For years, Roy Beck dedicated his career – as well as much of his life – to one of his true passions, journalism. At one point he was based out of Washington, D.C. and was a chief correspondent for the Booth Newspapers chain. He spent three decades reporting from more than 30 states and in over 12 countries. Prior to that, he completed his education at the esteemed University of Missouri School of Journalism.
He would go on to found NumbersUSA – a grassroots organization that is made up of an online-driven network of more than nine million people from across the country – in 1996. NumbersUSA is known as an immigration reduction advocacy organization and Beck cites a lot of the work that he and his colleagues are doing today as being influenced by the lessons that he learned as a journalist for all those years.
The Journey of Roy Beck
During his career as a journalist, Beck learned two very important lessons. Not only did he quickly realize that he had to get comfortable with the very idea of pluralism, but also with the fact that all people have their own opinions – and their own bias – on every subject. Because of this, he learned how critical it is to be honest with yourself about your biases. If you cannot truly eliminate them, you can instead work to understand them and learn more about where they come from.
Indeed, Beck has said that if he ever were to encounter someone that had a position on a topic that was different or even outright opposed to his own, he would always go out of his way to be as fair as he could in the forthcoming discussion.
Just because Roy Beck left journalism doesn’t mean those types of lessons left him. When it came time to put together the Board of Directors for NumbersUSA, he made it a priority to be as inclusive as possible. He wanted those differing opinions, and he wanted people who were willing to disagree with one another because in his mind that is how true progress is often made.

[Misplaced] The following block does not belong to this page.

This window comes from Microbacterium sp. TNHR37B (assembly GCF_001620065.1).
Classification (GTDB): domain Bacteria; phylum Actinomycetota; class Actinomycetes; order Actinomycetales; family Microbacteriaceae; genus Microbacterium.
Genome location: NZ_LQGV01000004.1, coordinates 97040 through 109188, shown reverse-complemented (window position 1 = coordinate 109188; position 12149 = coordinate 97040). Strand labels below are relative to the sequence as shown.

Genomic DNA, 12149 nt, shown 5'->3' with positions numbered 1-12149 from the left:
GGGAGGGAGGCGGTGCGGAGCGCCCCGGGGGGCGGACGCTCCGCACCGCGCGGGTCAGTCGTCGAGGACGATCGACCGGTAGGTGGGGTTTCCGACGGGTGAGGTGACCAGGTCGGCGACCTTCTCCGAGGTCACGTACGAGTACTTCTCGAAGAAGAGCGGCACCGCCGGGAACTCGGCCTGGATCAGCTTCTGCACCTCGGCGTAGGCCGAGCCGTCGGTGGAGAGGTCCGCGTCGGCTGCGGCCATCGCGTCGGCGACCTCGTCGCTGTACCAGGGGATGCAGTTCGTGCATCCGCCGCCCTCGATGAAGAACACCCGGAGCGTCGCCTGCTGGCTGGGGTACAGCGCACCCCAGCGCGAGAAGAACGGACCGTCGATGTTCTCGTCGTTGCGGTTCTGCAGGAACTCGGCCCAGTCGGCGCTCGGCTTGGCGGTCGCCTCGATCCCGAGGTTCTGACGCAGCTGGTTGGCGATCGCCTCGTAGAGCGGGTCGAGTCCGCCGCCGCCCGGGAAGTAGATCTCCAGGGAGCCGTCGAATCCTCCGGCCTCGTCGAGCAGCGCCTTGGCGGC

On the subject of diversity, he sees the biggest problem facing the country today as one of political polarization. These days, people have a tendency to come together based on ideologies – because of that, they’re less willing to partner with people who have differing views from their own.
When you invite these types of differing points of view, it can certainly make life harder for all involved to a certain degree. When two people are starting out on totally opposite ends of the spectrum, it will be difficult to get them to come to some form of agreement quickly. But still, the process is extremely important to Beck, and he’s always encouraged it at NumbersUSA from day one. He has indicated that it is something that he has been dealing with for nearly 26 years, but it is an approach that will not be going away anytime soon.
Since its humble beginnings in 1996 until now, NumbersUSA has become the largest grassroots immigrant reduction organizations in the United States. Its millions of members are comprised of not just conservatives, but also moderates and liberals as well. Though they may disagree on how to do it, their collective goal is ultimately a straightforward one: they aim to encourage as many members as possible to persuade their elected officials to help get immigration numbers back to traditional levels in an effort to help both current and future generations maintain their standard of living.
Beck has said in the past that, while he sees a lot of organizations separating people into ideological tribes based on specific issues, almost nobody is trying to do what his organization is attempting. That is to say, Beck and his colleagues want to bring together people from all ideologies from both sides of the aisle to work together on a common goal. By taking a pluralistic approach on the particular issue of immigration, innovation can’t help but thrive. That in and of itself may be the most important benefit of all.
Keep up with Roy Beck on Twitter: https://twitter.com/roybeck_nusa